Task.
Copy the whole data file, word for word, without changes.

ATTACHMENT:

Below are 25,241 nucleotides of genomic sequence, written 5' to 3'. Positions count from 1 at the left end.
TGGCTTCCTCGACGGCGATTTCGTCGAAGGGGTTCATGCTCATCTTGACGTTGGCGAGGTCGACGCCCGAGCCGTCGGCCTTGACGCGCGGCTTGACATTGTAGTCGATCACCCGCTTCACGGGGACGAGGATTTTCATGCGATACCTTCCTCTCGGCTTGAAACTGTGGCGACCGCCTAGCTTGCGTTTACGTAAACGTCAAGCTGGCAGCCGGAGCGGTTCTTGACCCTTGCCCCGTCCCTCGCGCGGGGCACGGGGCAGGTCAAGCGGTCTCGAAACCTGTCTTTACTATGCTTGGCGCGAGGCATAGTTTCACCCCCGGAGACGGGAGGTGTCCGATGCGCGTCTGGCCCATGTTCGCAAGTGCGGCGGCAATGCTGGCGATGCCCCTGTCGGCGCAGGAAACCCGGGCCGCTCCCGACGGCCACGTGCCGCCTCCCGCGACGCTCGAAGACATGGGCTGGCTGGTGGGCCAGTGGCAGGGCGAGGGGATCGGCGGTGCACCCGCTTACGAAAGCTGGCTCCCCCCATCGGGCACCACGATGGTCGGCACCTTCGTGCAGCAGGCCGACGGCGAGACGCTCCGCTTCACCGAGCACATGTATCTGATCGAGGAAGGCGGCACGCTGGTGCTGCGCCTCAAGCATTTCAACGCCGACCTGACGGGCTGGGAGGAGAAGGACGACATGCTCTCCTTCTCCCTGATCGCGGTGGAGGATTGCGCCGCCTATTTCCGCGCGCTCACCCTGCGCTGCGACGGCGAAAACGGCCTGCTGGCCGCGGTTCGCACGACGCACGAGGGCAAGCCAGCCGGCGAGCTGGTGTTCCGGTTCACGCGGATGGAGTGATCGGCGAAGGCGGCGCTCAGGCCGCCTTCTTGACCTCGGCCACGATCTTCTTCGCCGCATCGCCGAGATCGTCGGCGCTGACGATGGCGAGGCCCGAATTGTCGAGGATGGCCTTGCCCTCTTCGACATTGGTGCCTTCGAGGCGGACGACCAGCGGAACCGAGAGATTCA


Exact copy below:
Below are 25,241 nucleotides of genomic sequence, written 5' to 3'. Positions count from 1 at the left end.
TGGCTTCCTCGACGGCGATTTCGTCGAAGGGGTTCATGCTCATCTTGACGTTGGCGAGGTCGACGCCCGAGCCGTCGGCCTTGACGCGCGGCTTGACATTGTAGTCGATCACCCGCTTCACGGGGACGAGGATTTTCATGCGATACCTTCCTCTCGGCTTGAAACTGTGGCGACCGCCTAGCTTGCGTTTACGTAAACGTCAAGCTGGCAGCCGGAGCGGTTCTTGACCCTTGCCCCGTCCCTCGCGCGGGGCACGGGGCAGGTCAAGCGGTCTCGAAACCTGTCTTTACTATGCTTGGCGCGAGGCATAGTTTCACCCCCGGAGACGGGAGGTGTCCGATGCGCGTCTGGCCCATGTTCGCAAGTGCGGCGGCAATGCTGGCGATGCCCCTGTCGGCGCAGGAAACCCGGGCCGCTCCCGACGGCCACGTGCCGCCTCCCGCGACGCTCGAAGACATGGGCTGGCTGGTGGGCCAGTGGCAGGGCGAGGGGATCGGCGGTGCACCCGCTTACGAAAGCTGGCTCCCCCCATCGGGCACCACGATGGTCGGCACCTTCGTGCAGCAGGCCGACGGCGAGACGCTCCGCTTCACCGAGCACATGTATCTGATCGAGGAAGGCGGCACGCTGGTGCTGCGCCTCAAGCATTTCAACGCCGACCTGACGGGCTGGGAGGAGAAGGACGACATGCTCTCCTTCTCCCTGATCGCGGTGGAGGATTGCGCCGCCTATTTCCGCGCGCTCACCCTGCGCTGCGACGGCGAAAACGGCCTGCTGGCCGCGGTTCGCACGACGCACGAGGGCAAGCCAGCCGGCGAGCTGGTGTTCCGGTTCACGCGGATGGAGTGATCGGCGAAGGCGGCGCTCAGGCCGCCTTCTTGACCTCGGCCACGATCTTCTTCGCCGCATCGCCGAGATCGTCGGCGCTGACGATGGCGAGGCCCGAATTGTCGAGGATGGCCTTGCCCTCTTCGACATTGGTGCCTTCGAGGCGGACGACCAGCGGAACCGAGAGATTCA